The point of politics is to change people’s minds, not declare them unfit to walk among decent folk. Kavanaugh proved the Democrats (and their partnered media) are still unaware while this may be the year of #MeToo in Washington, New York, and Hollywood, it’s still just 2018 in West Virginia.

    The Democrats failed in 2016 when they tried to make the election a referendum on Trump’s behavior. They failed again this week with the same strategy, even after elevating Kavanaugh to a psychopathic POTUS mini-me. With no tailwind from Russiagate, Democrats move toward November with little more than more of the same, throwing in some mumbled threats to impeach Kavanaugh off the Supreme Court (will that be before or after they impeach Trump?) if they take the House.

    It’s bad enough to pick the wrong hill to die on. Even worse to do it three times.




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    Before the Vote, What I Saw at the Kavanaugh Confirmation Hearings

    October 2, 2018 // 33 Comments »



    Everyone knew the testimony would not clear anything up. You were expecting a Colonel Jessup moment from A Few Good Men? Instead, the Judiciary Committee vote, likely along party lines, is scheduled for Friday with basically the same information in front of members as they had yesterday.

    Along the way the world’s self-proclaimed greatest deliberative body soiled itself with partisan rancor – slut-shaming a woman not present, calling a sitting judge a drunk without evidence, and then labeling him a gang rapist, all in efforts to provide… advice and consent.

    Christine Blasey Ford is a serious, empathetic, and sincere woman. That does not alter that prior to her testimony today, Ford’s accusation as she repeated it in front of the Judiciary Committee had already been refuted by everyone she said was present at that party in 1982 where Supreme Court nominee Brett Kavanaugh allegedly assaulted her. Her “evidence” was she had told a similar story earlier to her husband (albeit without mentioning Kavanaugh by name), some “beach” friends in California recently, and her therapist (again without mentioning Kavanaugh by name), what most people in or out of a court would consider repetition, not corroboration. When asked about the possibility the assault took place but that she misremembered the assailant as Kavanaugh, Ford just said no and things were left there.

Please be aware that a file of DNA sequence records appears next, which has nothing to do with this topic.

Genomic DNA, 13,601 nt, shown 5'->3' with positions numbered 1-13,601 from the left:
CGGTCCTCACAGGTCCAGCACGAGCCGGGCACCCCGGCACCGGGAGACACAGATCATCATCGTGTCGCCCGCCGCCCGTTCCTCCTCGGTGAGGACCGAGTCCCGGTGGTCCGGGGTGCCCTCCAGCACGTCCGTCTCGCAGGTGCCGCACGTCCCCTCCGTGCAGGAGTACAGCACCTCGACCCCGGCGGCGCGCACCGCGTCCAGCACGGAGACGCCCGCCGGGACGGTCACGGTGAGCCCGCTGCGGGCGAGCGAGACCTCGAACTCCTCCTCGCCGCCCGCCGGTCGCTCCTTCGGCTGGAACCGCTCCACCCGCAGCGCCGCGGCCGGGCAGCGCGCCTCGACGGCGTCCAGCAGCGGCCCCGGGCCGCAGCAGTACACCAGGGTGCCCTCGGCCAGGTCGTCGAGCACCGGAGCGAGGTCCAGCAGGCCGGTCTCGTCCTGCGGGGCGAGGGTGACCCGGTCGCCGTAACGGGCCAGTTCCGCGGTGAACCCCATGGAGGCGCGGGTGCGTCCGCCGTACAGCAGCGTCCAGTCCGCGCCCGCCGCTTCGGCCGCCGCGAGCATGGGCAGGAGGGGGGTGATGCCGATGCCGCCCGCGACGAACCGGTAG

There never could be any physical evidence nor was any suggested to exist to investigate. Ford admitted not remembering specifics that could have formed the basis of exculpation, including how she got home from the party, that driver being in a key position to assess Ford’s condition after the alleged assault and thus support or weaken her story. By not providing an exact date and location for the alleged assault, Ford did not allow for Kavanaugh to present an alibi, proof he was somewhere else. Ford in fact couldn’t say where they both were supposed to be to begin with, apart from “a suburban Maryland house.”

    The attorney speaking for the Republicans gently pointed out multiple inconsistencies and inaccuracies between Ford’s previous statements and today’s testimony, walking Ford back from assertions to assumptions. The questioning was consistent with what is done in sexual assault prosecutions to help evaluate the credibility of witnesses. Ford in the end presented a dramatic, heartfelt but ultimately general accusation, backed by the hashtag of #BelieveWomen that precluded any serious questioning of her key assertions, and nothing more.


    Brett Kavanaugh made clear from the initial reports right through the hearing Thursday none of what Ford (or his later accusers) said happened, had happened. He was unambiguous. He left no wiggle room. He could add no additional details to describe something that had not taken place. Clever lawyers created the appearance of a he said/she said. These are typically a case of two contradictory versions of a single event, as in date rape cases where sex is acknowledged by both parties who differ over the presence of consent. Kavanaugh’s situation is different; for the past four decades there was no “she said” until a handful of Democratic senators standing behind a victim they may have outed themselves forced Kavanaugh to deliver another round of “he said” denials today.

    Kavanaugh showed real emotion in today’s testimony, calling how he has been treated a political hit, revenge, the expression of left-over anger from the 2016 presidential election, a national disgrace, finally breaking into tears. He called out the media for slut-shaming one of his female friends based on a vague high school yearbook reference. Multiple Democrats returned to the same accusations later anyway.